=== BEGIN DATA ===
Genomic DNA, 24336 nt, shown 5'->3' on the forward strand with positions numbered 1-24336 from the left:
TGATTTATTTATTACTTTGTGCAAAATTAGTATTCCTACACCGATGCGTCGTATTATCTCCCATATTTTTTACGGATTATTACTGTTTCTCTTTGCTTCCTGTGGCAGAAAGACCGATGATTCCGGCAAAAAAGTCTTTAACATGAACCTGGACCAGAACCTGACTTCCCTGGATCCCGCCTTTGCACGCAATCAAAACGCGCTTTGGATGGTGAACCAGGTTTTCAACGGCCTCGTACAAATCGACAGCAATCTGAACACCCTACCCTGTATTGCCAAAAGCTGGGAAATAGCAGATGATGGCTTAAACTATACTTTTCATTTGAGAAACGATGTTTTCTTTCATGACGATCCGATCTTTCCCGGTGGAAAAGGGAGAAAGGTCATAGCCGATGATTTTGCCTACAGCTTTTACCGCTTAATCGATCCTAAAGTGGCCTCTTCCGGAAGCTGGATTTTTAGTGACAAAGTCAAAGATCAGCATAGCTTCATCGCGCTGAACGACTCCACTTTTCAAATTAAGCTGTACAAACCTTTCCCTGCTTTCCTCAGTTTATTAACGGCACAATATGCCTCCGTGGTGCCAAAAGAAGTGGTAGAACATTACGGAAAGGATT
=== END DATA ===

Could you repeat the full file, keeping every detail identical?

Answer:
Genomic DNA, 24336 nt, shown 5'->3' on the forward strand with positions numbered 1-24336 from the left:
TGATTTATTTATTACTTTGTGCAAAATTAGTATTCCTACACCGATGCGTCGTATTATCTCCCATATTTTTTACGGATTATTACTGTTTCTCTTTGCTTCCTGTGGCAGAAAGACCGATGATTCCGGCAAAAAAGTCTTTAACATGAACCTGGACCAGAACCTGACTTCCCTGGATCCCGCCTTTGCACGCAATCAAAACGCGCTTTGGATGGTGAACCAGGTTTTCAACGGCCTCGTACAAATCGACAGCAATCTGAACACCCTACCCTGTATTGCCAAAAGCTGGGAAATAGCAGATGATGGCTTAAACTATACTTTTCATTTGAGAAACGATGTTTTCTTTCATGACGATCCGATCTTTCCCGGTGGAAAAGGGAGAAAGGTCATAGCCGATGATTTTGCCTACAGCTTTTACCGCTTAATCGATCCTAAAGTGGCCTCTTCCGGAAGCTGGATTTTTAGTGACAAAGTCAAAGATCAGCATAGCTTCATCGCGCTGAACGACTCCACTTTTCAAATTAAGCTGTACAAACCTTTCCCTGCTTTCCTCAGTTTATTAACGGCACAATATGCCTCCGTGGTGCCAAAAGAAGTGGTAGAACATTACGGAAAGGATT